The exhibition includes many wonderful things but we concentrated on his clocks.
In the gallery we read a book, Hickory Dickory Dock by Keith Baker. Taking a closer look at the Nelson clocks we notice many shapes. I ask the children to look very closely and tell me if they think anything is missing from his clocks. Immediate answer, Numbers! Correct. The Nelson clocks do not have numbers. We tell time by hand position and that is something the clocks have in common. Hands. Many of the clocks have "spokes" radiating from a center shape, commonly a circle. (to better explain radiating, we talk about sunrays, spokes on a tire, etc.) These are all things we think about as we head back to the classroom.
Everyone starts with a 16x14 piece of tagboard. This is our background. Now the children get to choose a color for the back of their clock from a stack of 12x12 cardstock. From this piece they cut out a large shape of their choice. We glue it down.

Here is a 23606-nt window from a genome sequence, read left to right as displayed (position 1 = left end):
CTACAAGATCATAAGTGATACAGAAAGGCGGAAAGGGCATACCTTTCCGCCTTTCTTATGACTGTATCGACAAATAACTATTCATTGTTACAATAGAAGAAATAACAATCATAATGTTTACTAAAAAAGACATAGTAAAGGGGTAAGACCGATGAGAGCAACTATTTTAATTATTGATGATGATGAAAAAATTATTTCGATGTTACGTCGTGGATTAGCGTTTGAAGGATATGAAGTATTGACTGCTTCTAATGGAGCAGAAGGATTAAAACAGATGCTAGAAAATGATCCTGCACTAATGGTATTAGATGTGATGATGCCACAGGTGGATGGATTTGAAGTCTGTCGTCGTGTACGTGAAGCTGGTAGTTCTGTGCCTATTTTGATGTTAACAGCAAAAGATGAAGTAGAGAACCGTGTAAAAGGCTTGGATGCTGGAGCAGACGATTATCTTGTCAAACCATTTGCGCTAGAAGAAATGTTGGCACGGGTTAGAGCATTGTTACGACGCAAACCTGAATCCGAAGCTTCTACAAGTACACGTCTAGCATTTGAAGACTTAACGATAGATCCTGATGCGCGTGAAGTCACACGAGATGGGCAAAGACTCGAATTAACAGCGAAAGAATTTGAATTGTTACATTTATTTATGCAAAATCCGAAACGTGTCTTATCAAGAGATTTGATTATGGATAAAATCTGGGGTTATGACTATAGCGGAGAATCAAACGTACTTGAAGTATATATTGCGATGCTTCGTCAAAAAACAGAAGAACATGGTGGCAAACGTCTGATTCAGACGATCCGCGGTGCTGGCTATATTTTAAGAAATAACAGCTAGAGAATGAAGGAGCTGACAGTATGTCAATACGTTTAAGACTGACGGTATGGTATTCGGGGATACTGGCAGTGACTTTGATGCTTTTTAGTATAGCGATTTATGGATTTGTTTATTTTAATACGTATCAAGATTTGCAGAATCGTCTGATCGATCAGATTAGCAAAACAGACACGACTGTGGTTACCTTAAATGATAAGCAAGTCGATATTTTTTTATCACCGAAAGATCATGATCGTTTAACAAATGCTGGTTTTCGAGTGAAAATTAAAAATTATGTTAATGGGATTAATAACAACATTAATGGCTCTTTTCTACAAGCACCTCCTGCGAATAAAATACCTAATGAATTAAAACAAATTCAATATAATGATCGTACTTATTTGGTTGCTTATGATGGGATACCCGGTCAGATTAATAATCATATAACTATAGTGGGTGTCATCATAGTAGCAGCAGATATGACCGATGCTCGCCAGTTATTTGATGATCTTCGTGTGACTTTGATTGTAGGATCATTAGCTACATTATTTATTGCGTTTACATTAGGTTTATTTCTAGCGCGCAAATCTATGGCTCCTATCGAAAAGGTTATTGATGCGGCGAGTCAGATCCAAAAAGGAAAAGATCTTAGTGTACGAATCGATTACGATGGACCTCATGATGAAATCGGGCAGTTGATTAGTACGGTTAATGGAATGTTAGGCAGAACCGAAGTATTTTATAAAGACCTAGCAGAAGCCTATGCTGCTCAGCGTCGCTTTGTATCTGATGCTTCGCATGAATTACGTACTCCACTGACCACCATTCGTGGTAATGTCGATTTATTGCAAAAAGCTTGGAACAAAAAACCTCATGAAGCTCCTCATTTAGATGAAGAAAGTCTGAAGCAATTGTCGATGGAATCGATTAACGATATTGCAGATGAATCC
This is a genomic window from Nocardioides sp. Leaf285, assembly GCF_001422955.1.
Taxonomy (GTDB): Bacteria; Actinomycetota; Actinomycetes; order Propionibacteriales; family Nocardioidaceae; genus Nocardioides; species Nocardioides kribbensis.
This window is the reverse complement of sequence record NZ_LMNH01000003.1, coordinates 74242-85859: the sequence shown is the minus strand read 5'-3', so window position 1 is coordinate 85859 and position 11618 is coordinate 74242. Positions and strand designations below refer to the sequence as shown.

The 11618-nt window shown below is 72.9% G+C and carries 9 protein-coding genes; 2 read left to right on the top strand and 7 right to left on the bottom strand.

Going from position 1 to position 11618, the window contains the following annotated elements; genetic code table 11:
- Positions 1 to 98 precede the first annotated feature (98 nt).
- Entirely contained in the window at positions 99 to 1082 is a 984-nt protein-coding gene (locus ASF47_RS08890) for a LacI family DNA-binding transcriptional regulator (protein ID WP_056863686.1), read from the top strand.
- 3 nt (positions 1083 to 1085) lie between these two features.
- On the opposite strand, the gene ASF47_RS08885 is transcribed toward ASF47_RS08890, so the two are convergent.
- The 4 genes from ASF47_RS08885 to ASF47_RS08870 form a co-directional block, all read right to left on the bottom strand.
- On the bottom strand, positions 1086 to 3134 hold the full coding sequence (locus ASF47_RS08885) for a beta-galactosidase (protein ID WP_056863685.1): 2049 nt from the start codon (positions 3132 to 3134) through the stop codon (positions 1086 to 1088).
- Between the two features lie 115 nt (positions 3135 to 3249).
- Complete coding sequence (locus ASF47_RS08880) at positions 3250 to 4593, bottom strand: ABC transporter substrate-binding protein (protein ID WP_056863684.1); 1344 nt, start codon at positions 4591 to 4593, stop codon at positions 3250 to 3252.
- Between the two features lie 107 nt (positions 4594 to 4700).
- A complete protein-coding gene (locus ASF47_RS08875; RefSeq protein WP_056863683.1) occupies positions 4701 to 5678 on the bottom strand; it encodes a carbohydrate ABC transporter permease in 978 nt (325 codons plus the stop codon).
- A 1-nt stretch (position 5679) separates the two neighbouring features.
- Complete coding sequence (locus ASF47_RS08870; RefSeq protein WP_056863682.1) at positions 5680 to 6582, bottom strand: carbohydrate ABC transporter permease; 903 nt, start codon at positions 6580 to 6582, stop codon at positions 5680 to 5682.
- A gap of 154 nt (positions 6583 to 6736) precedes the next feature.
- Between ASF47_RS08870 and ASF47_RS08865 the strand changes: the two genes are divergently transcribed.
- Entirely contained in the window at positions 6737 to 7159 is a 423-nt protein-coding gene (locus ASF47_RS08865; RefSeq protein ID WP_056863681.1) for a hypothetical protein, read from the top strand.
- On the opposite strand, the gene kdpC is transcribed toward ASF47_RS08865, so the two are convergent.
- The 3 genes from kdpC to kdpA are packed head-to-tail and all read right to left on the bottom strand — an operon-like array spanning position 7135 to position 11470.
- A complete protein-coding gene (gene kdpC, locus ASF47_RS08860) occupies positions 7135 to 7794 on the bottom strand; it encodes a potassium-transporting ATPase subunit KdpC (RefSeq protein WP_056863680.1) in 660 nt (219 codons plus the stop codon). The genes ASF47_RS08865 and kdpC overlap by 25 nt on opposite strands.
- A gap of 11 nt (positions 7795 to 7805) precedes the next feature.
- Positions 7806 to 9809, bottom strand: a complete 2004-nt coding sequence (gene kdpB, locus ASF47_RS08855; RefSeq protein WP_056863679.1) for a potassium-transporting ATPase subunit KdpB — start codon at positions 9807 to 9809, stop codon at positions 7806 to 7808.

Now everyone has colored scrap papers, a black circle, pre-cut white strips, scissors, glue sticks, crayons and a metal brad.
We can use the black circle for the center of our clock or use it as a template to cut a circle from one of our scrap pieces of paper.
We cut two clock hands from scrap and attach them to the center of our circles with our brad. On the backside of our circle we arrange our spokes, or white strips and glue them down. We can now glue this piece to the center of our clock.
From here we cut shapes to put at the end of our spokes.
We also use Crayola Construction Paper Crayons to color or add details if we want.
Bright, beautiful Nelson inspired clocks!
You will need: -Black tagboard or cardstock -Colored cardstock or construction paper -Scissors -Glue stick -Metal Brad -Crayons optional
Wife, Mom, Artist and Education Coordinator at City Arts Center. I believe art is a child's first written language. They have a creative spirit and imagination others tend to lose as they grow up. Many famous artists have tried to duplicate the way children paint and draw knowing that children have a true artistic bravery, unafraid and unabashed. I have the wonderful opportunity to share art with children and watch this process unfold. It truly is magical.